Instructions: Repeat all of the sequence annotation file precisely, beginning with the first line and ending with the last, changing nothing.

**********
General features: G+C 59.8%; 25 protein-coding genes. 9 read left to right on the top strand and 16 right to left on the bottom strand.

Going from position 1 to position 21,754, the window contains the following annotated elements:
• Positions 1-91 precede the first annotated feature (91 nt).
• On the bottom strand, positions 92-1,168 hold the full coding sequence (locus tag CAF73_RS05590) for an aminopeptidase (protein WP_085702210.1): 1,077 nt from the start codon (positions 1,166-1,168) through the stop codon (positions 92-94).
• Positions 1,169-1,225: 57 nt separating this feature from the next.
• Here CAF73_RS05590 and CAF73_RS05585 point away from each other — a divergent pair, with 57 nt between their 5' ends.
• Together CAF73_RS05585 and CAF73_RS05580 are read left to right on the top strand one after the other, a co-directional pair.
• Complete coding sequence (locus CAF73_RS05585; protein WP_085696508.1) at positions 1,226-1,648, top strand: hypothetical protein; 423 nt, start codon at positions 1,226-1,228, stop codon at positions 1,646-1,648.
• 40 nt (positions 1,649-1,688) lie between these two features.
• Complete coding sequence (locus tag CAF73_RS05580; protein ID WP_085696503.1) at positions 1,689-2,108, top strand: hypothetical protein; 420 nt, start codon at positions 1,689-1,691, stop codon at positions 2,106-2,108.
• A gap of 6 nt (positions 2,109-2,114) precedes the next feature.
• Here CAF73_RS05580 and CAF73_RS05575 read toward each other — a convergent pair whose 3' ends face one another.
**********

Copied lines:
General features: G+C 59.8%; 25 protein-coding genes. 9 read left to right on the top strand and 16 right to left on the bottom strand.

Going from position 1 to position 21,754, the window contains the following annotated elements:
• Positions 1-91 precede the first annotated feature (91 nt).
• On the bottom strand, positions 92-1,168 hold the full coding sequence (locus tag CAF73_RS05590) for an aminopeptidase (protein WP_085702210.1): 1,077 nt from the start codon (positions 1,166-1,168) through the stop codon (positions 92-94).
• Positions 1,169-1,225: 57 nt separating this feature from the next.
• Here CAF73_RS05590 and CAF73_RS05585 point away from each other — a divergent pair, with 57 nt between their 5' ends.
• Together CAF73_RS05585 and CAF73_RS05580 are read left to right on the top strand one after the other, a co-directional pair.
• Complete coding sequence (locus CAF73_RS05585; protein WP_085696508.1) at positions 1,226-1,648, top strand: hypothetical protein; 423 nt, start codon at positions 1,226-1,228, stop codon at positions 1,646-1,648.
• 40 nt (positions 1,649-1,688) lie between these two features.
• Complete coding sequence (locus tag CAF73_RS05580; protein ID WP_085696503.1) at positions 1,689-2,108, top strand: hypothetical protein; 420 nt, start codon at positions 1,689-1,691, stop codon at positions 2,106-2,108.
• A gap of 6 nt (positions 2,109-2,114) precedes the next feature.
• Here CAF73_RS05580 and CAF73_RS05575 read toward each other — a convergent pair whose 3' ends face one another.